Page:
Here's where things get interesting though. Apparently the facetious awards ceremony attracted the attention of the press! Specifically, the Los Angeles Times printed a story about it with the headline "Take These Envelopes, Please". Not bad, considering that the first installment of the Razzies only had an audience of approximately thirty-five people!
But when the second annual Golden Raspberry Awards were presented in 1982, the attendance doubled. And the following year, the number of people in the audience were triple the amount that showed up at the inaugural ceremony! By the mid-1980s, CNN began to broadcast the Golden Raspberry Awards, and Wilson began to earn even more interest in the Razzies by beginning to schedule the event one day before the actual Academy Awards - a tradition which has been upheld since 1984.
Now nobody really wants to see their name attached to a Golden Raspberry Award. Nobody wants to see their names linked to a really bad film, and certainly nobody wants to be "honoured" for being the worst actor or actress of the year.
But do you know which actors and actresses have been nominated for the most Golden Raspberry Awards? Here's a list of the
05 - Eddie Murphy (5 nominations), Kim Basinger (5 nominations)
04 - John Travolta (5 nominations), Sharon Stone (5 nominations, 2 wins)
03 - Kevin Costner (7 nominations, 3 wins), Melanie Griffith (6 nominations)
02 - Adam Sandler (8 nominations, 3 wins), Demi Moore (6 nominations, 2 wins)
01 - Sylvester Stallone (13 nominations, 4 wins), Madonna (6 nominations, 5 wins)
So, basically by this list, Sylvester Stallone and Madonna should never act again as long as they both shall live.
And, as to be expected, most of the people bestowed with the "honour" wouldn't be caught dead picking up their trophies at the event. But fortunately, there are still a few good sports out there in the world, as some actors, actresses, and directors have gone to the ceremony themselves to proudly accept their Razzies.
Bill Cosby was the very first person to actually accept his Razzie Award in 1988 for his performance in 1987's "Leonard, Part 6". The total cost for his statuette? $1.97!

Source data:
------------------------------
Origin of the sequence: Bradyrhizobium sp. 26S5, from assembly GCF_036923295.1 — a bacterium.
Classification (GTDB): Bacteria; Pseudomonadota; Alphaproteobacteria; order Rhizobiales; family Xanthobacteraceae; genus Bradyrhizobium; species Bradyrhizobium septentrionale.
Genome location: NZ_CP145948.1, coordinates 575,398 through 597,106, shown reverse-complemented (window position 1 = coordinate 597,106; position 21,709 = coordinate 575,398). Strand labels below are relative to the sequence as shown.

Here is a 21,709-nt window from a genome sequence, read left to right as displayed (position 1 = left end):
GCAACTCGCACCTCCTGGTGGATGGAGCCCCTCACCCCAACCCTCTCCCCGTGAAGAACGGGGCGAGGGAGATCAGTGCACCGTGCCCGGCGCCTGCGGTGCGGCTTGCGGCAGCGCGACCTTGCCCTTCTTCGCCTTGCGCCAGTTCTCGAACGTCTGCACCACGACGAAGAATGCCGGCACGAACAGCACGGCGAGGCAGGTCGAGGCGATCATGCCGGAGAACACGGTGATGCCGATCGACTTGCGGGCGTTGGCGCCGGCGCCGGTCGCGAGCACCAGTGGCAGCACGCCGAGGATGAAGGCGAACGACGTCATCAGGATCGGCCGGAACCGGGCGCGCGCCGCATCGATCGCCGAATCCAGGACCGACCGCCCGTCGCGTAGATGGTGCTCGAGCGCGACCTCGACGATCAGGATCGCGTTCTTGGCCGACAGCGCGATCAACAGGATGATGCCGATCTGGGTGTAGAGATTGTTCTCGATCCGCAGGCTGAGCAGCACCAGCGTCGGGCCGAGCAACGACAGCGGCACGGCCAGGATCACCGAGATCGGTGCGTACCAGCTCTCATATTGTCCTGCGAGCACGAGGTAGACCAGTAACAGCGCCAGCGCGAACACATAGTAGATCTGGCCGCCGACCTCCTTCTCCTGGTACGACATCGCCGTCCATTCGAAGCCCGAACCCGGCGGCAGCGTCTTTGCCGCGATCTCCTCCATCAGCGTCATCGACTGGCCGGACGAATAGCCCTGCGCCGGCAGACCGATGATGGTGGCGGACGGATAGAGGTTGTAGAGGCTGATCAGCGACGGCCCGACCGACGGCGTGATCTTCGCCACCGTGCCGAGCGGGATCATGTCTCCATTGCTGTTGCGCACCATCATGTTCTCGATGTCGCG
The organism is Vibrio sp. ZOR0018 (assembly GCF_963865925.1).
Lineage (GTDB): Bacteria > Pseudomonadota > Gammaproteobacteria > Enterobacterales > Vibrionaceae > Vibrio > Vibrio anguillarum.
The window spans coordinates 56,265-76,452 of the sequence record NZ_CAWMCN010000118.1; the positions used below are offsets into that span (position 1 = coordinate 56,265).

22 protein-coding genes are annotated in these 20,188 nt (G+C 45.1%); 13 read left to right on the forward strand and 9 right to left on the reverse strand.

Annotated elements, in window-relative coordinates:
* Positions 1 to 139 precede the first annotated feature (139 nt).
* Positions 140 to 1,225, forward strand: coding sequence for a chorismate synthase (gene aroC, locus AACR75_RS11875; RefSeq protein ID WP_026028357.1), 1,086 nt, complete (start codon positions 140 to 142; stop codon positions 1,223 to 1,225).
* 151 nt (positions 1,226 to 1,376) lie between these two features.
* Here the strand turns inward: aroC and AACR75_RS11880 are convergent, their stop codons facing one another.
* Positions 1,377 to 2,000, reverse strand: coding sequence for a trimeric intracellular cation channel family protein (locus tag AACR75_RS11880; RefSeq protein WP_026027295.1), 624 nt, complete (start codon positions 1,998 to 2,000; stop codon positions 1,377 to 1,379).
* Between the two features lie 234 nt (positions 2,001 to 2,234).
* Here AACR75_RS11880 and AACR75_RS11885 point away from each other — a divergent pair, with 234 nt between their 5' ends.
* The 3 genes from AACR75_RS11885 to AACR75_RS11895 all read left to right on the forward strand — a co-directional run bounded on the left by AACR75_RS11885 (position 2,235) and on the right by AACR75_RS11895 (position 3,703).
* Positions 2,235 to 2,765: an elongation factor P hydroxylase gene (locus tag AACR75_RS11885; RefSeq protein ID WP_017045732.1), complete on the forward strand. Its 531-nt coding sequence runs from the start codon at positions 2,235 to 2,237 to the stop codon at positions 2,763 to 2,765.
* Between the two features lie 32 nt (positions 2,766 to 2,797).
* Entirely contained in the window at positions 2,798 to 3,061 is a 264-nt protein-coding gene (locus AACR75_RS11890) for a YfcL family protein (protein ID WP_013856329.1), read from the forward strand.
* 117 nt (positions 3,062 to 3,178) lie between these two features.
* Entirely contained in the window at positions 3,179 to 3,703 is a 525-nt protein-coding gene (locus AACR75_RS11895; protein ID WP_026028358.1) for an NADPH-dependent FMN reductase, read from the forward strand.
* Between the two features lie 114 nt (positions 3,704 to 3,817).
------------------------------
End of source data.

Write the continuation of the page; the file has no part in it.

Other people who have come down to accept their awards in person have been Tom Selleck, Paul Verhoeven (director of 1995's "Showgirls"), Brian Helgeland (winner of Worst Screenplay for 1997's "The Postman"), J. David Shapiro (winner of Worst Screenplay for 2000's "Battlefield Earth"), and Tom Green (for 2001's "Freddy Got Fingered").
And would you believe that the list of celebs who have accepted Golden Raspberry Awards included three former Oscar winners? It's true!
Ben Affleck may have won the Academy Award for Best Screenplay with "Good Will Hunting", but seven years later, he was a triple-threat in the 24th Annual Golden Raspberry Awards, being nominated for his work in "Gigli", "Daredevil", and "Paycheck" - all in the same category! Is it any wonder he won the prize?
Halle Berry made history by being the first African-American woman to win an Academy Award for "Monster's Ball", but when she won the Razzie for "Catwoman", she accepted the award holding the Razzie in one hand, and the Oscar in the other! What a terrific sport she was!
Of course, nothing will top Sandra Bullock's story. She was just as happy to have won the Razzie for her role in "All About Steve" as she was when she won the Academy Award for "The Blind Side" the VERY NEXT DAY! To win a Razzie and an Oscar in the same year is a once in a lifetime event, and luckily, Sandra won them in the right order!
And in conclusion, I'll be posting the winning...er...losing...whatever films that have won the Golden Raspberry Award over the last ten years in a convenient list. Is your "favourite" on the list?
2004 - GIGLI
2005 - CATWOMAN
2006 - DIRTY LOVE
2007 - BASIC INSTINCT 2
2008 - I KNOW WHO KILLED ME
2009 - THE LOVE GURU
2010 - TRANSFORMERS: REVENGE OF THE FALLEN
2011 - THE LAST AIRBENDER
2012 - JACK AND JILL
2013 - THE TWILIGHT SAGA: BREAKING DAWN PART 2